The art of intransigence, from Shamir to Netanyahu
Netanyahu's policy on the settlements, and his demand that the Palestinians recognize Israel as the nation state of the Jewish people, demonstrate that Netanyahu is ex-PM Shamir without the mustache.
It isn't hard to guess how Mr. Benjamin Netanyahu would react were Mahmoud Abbas, at a memorial service for Yasser Arafat, to say that "The Rais was correct when he said that the Jews are the same Jews and the sea is the same sea."
As the political reporter for Haaretz at that time, I had occasion to closely follow Shamir's "the sea and the Arabs" policy, the policy Netanyahu singled out for praise. The Cold War was over, the PLO had been expelled from Lebanon, the United States was demolishing Iraq, but Shamir was true to his beliefs: One grain of sand from the land of Israel was worth more than all the agreements with the Arabs put together.
I remember the shouts of joy in the Prime Minister's Office in the winter of 1988 when the news came in that Arafat hadn't provided the Americans with the declaration that was a precondition for starting a dialogue between the Reagan administration and the PLO leadership. The next day, when Shamir heard that Arafat had revised the wording of the declaration and was committing himself to ending the armed struggle against Israel, that joy gave way to overt disappointment. Shamir was afraid, and rightly so, that the dialogue between the Americans and the PLO would lead to negotiations over the future of "Judea and Samaria," and who knew where that might lead. He was afraid, and rightly so, that Washington would not view favorably the expansion of the Jewish settlements in the West Bank at the height of such negotiations.
It was Shamir who taught Bibi the method of pushing off the risk of concession without saying "no" to the Americans and inventing preconditions for the political process that the Arabs would undoubtedly reject. Shamir demanded that the PLO not be invited to the Madrid Conference that the administration of Bush senior convened at the end of 1991. Shamir demanded the Palestinian delegation be part of the Jordanian one and not include any representative from East Jerusalem. And just to be sure, he also demanded that every Arab nation, especially Syria, show up in Madrid.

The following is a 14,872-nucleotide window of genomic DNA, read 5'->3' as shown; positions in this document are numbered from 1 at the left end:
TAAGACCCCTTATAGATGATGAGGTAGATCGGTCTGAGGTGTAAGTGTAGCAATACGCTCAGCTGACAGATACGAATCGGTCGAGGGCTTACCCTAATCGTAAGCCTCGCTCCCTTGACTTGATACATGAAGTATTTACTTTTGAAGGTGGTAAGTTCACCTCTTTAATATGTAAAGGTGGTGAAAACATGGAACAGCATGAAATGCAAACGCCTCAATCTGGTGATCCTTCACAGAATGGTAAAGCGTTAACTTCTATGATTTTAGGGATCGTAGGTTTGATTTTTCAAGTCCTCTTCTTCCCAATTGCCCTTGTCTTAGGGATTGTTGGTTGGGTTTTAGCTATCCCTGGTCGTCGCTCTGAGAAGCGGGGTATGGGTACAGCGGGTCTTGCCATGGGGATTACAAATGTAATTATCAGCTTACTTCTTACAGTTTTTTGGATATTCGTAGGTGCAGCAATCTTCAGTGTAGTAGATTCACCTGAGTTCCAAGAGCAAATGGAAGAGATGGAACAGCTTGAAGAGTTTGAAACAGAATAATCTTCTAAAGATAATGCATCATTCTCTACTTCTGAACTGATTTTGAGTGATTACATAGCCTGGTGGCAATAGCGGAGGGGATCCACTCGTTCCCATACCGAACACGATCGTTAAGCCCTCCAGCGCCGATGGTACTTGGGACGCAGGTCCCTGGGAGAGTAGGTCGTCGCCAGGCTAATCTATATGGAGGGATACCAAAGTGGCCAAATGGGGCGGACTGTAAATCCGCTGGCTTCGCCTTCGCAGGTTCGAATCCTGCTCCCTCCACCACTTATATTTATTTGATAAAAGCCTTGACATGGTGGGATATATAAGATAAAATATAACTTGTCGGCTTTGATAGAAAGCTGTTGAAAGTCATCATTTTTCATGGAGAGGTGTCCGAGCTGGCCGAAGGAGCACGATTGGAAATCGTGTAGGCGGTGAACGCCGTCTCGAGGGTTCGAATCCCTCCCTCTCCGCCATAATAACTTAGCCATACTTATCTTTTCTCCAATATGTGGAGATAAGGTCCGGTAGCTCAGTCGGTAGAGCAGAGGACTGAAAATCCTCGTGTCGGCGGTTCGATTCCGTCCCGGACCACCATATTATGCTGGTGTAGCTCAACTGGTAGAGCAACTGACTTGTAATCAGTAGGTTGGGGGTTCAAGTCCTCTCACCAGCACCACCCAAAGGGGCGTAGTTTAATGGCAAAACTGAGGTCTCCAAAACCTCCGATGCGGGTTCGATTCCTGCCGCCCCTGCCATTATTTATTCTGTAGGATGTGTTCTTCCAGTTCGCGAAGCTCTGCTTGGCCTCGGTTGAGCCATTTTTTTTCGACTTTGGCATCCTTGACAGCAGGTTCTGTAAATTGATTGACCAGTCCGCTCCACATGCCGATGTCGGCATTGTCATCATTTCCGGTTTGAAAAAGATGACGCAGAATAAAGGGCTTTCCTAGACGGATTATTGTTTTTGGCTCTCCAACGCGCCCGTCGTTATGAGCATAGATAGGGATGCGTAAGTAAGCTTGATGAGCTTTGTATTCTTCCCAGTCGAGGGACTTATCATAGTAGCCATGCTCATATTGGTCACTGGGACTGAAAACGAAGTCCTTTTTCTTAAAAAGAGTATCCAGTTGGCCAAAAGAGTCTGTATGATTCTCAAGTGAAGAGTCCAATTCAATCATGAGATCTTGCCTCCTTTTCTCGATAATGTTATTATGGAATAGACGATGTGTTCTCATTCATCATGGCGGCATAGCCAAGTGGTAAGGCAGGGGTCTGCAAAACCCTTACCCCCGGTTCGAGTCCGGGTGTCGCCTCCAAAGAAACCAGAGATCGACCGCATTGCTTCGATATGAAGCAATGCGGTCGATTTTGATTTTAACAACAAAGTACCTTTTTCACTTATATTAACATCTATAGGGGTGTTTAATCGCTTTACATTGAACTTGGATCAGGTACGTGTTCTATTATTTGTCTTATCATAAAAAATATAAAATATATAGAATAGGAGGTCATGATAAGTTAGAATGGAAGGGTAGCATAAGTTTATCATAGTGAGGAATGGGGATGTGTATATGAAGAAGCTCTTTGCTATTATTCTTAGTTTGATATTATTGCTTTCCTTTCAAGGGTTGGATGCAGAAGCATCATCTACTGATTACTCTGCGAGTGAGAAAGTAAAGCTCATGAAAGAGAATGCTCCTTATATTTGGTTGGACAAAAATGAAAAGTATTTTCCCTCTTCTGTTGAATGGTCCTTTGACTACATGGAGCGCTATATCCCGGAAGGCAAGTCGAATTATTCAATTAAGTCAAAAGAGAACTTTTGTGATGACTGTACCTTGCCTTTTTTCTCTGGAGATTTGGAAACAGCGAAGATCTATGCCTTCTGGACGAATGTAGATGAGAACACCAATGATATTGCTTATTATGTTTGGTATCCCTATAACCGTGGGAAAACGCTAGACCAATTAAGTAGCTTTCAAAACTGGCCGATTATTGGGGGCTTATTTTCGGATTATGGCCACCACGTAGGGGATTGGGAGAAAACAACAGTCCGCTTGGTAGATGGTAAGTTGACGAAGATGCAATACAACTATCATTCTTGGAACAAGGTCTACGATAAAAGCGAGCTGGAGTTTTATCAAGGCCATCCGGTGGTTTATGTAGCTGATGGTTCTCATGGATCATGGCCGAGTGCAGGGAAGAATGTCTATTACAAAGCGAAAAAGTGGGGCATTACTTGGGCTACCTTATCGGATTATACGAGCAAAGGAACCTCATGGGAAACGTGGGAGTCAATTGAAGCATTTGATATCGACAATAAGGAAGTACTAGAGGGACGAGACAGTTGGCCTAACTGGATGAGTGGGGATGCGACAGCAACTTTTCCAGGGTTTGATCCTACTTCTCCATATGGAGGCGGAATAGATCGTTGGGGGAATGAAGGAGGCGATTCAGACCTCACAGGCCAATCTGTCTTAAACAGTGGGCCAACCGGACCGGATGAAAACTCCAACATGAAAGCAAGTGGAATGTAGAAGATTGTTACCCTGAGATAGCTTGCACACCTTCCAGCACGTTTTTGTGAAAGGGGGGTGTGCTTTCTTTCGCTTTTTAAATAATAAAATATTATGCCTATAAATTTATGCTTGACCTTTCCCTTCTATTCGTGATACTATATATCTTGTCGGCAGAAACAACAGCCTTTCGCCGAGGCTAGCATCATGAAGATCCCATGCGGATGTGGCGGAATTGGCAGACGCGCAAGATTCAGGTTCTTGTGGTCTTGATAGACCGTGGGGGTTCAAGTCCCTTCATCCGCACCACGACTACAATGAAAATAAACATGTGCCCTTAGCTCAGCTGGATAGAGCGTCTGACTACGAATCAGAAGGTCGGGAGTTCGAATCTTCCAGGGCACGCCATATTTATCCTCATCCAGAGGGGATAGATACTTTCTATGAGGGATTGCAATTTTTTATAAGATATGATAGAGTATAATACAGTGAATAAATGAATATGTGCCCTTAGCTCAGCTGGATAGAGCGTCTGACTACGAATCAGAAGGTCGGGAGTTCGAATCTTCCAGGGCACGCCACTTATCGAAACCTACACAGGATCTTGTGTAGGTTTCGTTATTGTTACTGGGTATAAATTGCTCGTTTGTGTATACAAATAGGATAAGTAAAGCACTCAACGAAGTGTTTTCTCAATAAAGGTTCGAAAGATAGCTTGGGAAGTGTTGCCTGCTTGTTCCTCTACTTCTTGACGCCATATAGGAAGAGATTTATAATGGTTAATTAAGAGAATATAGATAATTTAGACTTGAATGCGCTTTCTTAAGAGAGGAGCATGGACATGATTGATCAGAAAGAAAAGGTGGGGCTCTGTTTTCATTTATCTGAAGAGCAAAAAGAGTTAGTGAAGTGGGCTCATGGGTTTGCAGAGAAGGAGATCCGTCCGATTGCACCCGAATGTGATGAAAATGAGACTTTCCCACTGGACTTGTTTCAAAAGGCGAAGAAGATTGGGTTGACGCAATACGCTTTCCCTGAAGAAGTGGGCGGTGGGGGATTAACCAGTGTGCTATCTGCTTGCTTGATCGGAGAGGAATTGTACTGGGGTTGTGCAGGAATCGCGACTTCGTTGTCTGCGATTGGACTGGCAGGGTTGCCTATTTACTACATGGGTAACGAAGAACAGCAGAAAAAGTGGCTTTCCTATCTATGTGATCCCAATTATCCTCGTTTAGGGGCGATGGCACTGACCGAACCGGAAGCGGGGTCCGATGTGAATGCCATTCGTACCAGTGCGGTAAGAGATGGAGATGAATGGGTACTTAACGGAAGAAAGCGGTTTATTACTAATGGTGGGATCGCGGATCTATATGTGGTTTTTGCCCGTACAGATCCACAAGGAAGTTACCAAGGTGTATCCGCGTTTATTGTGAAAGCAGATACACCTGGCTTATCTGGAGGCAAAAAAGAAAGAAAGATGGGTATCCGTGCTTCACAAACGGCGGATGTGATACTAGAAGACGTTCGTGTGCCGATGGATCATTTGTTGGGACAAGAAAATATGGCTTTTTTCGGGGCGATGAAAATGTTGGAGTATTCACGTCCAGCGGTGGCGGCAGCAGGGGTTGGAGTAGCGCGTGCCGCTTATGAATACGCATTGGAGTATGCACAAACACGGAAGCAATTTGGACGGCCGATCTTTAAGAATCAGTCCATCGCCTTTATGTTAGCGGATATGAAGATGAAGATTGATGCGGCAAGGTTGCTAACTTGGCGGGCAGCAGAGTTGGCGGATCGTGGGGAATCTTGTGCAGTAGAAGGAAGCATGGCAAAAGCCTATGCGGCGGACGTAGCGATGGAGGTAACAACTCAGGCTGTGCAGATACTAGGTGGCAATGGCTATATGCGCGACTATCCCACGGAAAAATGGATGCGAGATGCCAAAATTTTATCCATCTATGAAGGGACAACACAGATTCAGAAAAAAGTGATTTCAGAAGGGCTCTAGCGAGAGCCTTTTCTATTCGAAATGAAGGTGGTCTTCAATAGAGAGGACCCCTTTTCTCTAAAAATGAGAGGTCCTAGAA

To Shamir's great surprise, the Palestinians agreed to all the conditions and found indirect stratagem that made a laughingstock out of Israel, such as finding East Jerusalem representatives who also happened to have addresses is Ramallah. I remember the panic in the Prime Minister's Office after its staff read a piece I published in this newspaper about an American congressman who had visited Damascus bearing the message that Hafez Assad had decided to dispatch his foreign minister to the Madrid Conference. When I met Shamir a few days later, I couldn't resist, and said to him, "You're right, Mr. Prime Minister, you just can't trust those Arabs." Shamir, knowing what I meant, didn't laugh. He was not amused.
Netanyahu's policy on the settlements and his demand that the Palestinians recognize Israel as the nation state of the Jewish people demonstrate that Netanyahu is Shamir without the mustache.
Residents of the Palestinian village of Susya, on the slopes of the South Hebron Hills, are anxiously awaiting the decision of the Civil Administration on the appeal they submitted to stop the demolition orders against 52 structures in the village, as a result of a High Court of Justice ruling.